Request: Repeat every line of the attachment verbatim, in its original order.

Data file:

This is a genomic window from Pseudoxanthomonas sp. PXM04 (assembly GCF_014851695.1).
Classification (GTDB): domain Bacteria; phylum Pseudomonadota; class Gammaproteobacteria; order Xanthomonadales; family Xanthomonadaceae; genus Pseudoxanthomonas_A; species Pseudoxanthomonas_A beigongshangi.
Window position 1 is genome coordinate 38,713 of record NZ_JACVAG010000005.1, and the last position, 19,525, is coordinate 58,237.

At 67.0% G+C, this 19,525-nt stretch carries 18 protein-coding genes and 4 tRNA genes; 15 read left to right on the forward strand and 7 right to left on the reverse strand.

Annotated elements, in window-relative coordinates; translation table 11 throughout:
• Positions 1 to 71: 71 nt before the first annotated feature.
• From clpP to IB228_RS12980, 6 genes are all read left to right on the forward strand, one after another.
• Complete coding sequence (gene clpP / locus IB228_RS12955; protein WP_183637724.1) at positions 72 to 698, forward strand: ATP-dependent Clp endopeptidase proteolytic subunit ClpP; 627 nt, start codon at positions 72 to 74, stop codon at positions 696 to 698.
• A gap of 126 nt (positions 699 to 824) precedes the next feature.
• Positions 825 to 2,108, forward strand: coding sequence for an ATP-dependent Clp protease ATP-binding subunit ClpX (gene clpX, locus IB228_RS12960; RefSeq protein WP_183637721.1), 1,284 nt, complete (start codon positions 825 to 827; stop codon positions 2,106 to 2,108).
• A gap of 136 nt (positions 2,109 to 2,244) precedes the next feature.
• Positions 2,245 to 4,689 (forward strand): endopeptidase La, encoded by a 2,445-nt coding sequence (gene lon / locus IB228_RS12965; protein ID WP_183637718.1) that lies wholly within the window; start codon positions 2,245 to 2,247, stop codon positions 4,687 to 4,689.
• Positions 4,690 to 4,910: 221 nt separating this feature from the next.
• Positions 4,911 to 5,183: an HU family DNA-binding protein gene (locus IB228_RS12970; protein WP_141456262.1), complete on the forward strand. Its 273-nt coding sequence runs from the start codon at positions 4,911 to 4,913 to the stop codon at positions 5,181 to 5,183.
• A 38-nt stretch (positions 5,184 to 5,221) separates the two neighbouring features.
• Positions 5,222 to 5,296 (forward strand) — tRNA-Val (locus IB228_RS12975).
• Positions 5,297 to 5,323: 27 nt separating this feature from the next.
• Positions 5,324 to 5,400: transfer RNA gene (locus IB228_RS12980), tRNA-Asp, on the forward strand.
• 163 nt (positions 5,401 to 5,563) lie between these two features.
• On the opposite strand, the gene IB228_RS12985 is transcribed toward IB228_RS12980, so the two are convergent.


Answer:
This is a genomic window from Pseudoxanthomonas sp. PXM04 (assembly GCF_014851695.1).
Classification (GTDB): domain Bacteria; phylum Pseudomonadota; class Gammaproteobacteria; order Xanthomonadales; family Xanthomonadaceae; genus Pseudoxanthomonas_A; species Pseudoxanthomonas_A beigongshangi.
Window position 1 is genome coordinate 38,713 of record NZ_JACVAG010000005.1, and the last position, 19,525, is coordinate 58,237.

At 67.0% G+C, this 19,525-nt stretch carries 18 protein-coding genes and 4 tRNA genes; 15 read left to right on the forward strand and 7 right to left on the reverse strand.

Annotated elements, in window-relative coordinates; translation table 11 throughout:
• Positions 1 to 71: 71 nt before the first annotated feature.
• From clpP to IB228_RS12980, 6 genes are all read left to right on the forward strand, one after another.
• Complete coding sequence (gene clpP / locus IB228_RS12955; protein WP_183637724.1) at positions 72 to 698, forward strand: ATP-dependent Clp endopeptidase proteolytic subunit ClpP; 627 nt, start codon at positions 72 to 74, stop codon at positions 696 to 698.
• A gap of 126 nt (positions 699 to 824) precedes the next feature.
• Positions 825 to 2,108, forward strand: coding sequence for an ATP-dependent Clp protease ATP-binding subunit ClpX (gene clpX, locus IB228_RS12960; RefSeq protein WP_183637721.1), 1,284 nt, complete (start codon positions 825 to 827; stop codon positions 2,106 to 2,108).
• A gap of 136 nt (positions 2,109 to 2,244) precedes the next feature.
• Positions 2,245 to 4,689 (forward strand): endopeptidase La, encoded by a 2,445-nt coding sequence (gene lon / locus IB228_RS12965; protein ID WP_183637718.1) that lies wholly within the window; start codon positions 2,245 to 2,247, stop codon positions 4,687 to 4,689.
• Positions 4,690 to 4,910: 221 nt separating this feature from the next.
• Positions 4,911 to 5,183: an HU family DNA-binding protein gene (locus IB228_RS12970; protein WP_141456262.1), complete on the forward strand. Its 273-nt coding sequence runs from the start codon at positions 4,911 to 4,913 to the stop codon at positions 5,181 to 5,183.
• A 38-nt stretch (positions 5,184 to 5,221) separates the two neighbouring features.
• Positions 5,222 to 5,296 (forward strand) — tRNA-Val (locus IB228_RS12975).
• Positions 5,297 to 5,323: 27 nt separating this feature from the next.
• Positions 5,324 to 5,400: transfer RNA gene (locus IB228_RS12980), tRNA-Asp, on the forward strand.
• 163 nt (positions 5,401 to 5,563) lie between these two features.
• On the opposite strand, the gene IB228_RS12985 is transcribed toward IB228_RS12980, so the two are convergent.